Our scan of CHNAs in the West Virginia University Medicine system indicates substantial overlap in the needs chosen by each hospital in the system. Only six total issues were identified and prioritized across all eight hospitals, with each hospital generally choosing 2–4 strategies each. More than half of the hospitals chose obesity and related disease, cancer, and substance abuse issues indicating these are significant issues across large portions of the system. Three issues (smoking and related disease, access to care, and mental health), however, were chosen by only a few hospitals. These results indicate that there are both substantial overlaps within communities but also strengthen the idea that needs assessment should be done at the local level and not just across the system to identify needs that might exist within smaller pockets of a system's service area and might be best served by an individual hospital site rather than leveraging system resources. A combination of local level data collection [especially considering the need to link local population health data and rankings to the needs selected by individual hospitals (18)] and CHNA reports and a system-wide reporting and implementation planning mechanism would be a strong combination for healthcare systems looking to have an impact on large-scale population health. These findings reiterate findings in the literature speaking to the importance of regional planning for community benefit (16).
Turning to implementation planning, strategies to address needs varied considerably from site to site. This may be a result of the large differences found within the population size of service areas, the geographic reach of the service areas, and the size of hospital (illustrated in Table 1 by the number of beds) which may also indicate the level of resources available at the local level. As implementation efforts continue, it is important to conduct evaluation of the impact of these efforts to determine which have a substantial impact on the needs identified within the communities. The overall hospital system is in a key position to communicate successful and unsuccessful efforts across the system and leverage additional resources toward successful interventions in order to have a stronger impact on the public health of hospital service areas. This may be especially true if resource-intensive strategies to address health concerns are evaluated and seen to have a larger impact. Small (and largely rural) sites may not have the ability to replicate successes of large hospitals due to lack of resources (19).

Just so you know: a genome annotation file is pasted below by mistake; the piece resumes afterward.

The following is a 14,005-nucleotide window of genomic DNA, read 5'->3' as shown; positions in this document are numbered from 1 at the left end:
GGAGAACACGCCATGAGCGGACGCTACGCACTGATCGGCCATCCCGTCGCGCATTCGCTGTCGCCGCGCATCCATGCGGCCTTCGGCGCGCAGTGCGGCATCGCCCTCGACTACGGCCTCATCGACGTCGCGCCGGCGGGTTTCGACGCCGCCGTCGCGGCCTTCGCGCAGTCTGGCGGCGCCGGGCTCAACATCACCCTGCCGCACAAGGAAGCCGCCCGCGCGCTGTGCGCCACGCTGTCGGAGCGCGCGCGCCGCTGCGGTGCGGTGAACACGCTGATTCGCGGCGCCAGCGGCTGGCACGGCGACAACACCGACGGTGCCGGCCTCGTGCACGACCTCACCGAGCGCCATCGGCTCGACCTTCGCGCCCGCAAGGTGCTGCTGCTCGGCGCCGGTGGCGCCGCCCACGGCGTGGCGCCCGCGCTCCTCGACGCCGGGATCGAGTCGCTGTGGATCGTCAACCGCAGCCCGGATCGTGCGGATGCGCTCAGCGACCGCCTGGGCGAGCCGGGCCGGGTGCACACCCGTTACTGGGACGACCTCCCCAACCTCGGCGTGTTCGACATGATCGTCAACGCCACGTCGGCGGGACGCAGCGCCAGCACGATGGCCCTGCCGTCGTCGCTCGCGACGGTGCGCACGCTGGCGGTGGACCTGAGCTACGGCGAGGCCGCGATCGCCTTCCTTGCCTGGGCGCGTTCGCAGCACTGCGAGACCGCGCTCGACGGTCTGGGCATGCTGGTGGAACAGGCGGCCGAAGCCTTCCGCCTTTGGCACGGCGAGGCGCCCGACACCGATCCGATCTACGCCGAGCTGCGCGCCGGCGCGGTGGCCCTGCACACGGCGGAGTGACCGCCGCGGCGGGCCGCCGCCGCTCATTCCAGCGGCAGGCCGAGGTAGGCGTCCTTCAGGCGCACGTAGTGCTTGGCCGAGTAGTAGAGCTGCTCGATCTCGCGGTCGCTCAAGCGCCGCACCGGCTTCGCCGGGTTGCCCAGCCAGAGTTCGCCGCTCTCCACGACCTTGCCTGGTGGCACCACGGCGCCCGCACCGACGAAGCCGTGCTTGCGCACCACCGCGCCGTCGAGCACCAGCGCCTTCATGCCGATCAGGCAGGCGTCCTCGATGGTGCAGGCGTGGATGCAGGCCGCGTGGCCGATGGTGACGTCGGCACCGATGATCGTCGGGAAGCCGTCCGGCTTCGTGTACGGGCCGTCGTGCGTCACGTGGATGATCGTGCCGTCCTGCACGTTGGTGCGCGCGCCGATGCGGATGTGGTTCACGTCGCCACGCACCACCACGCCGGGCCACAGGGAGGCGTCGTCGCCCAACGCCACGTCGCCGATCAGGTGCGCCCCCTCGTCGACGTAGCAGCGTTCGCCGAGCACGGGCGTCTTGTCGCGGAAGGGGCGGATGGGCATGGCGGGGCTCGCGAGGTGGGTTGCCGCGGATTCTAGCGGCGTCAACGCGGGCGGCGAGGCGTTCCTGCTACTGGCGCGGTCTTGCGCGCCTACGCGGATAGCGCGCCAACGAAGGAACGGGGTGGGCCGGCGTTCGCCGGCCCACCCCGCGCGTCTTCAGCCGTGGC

Across the system, the vast majority (96.6%) of implementation strategies addressed social determinants of health. Only two strategies addressed physical determinants of health. We hypothesize this may be a result of individual sites thinking about minimal resources they may have to leverage toward significant health issues. Coordinating a response across the system may increase the ability to address physical determinants of health, especially with the issue of obesity and related chronic diseases. At the same time, there may be other factors that keep hospitals from pursuing strategies related to physical determinants of health (20), so this issue may require more in-depth study.
These findings also point to a need to replicate a study such as the one conducted by Pennel, et al. (2) to revisit quality of CHNAs across individual hospitals. Further study could also scope out the varied ways systems are reporting individual site needs, implementation strategies, and how many are combining these into an overall system report.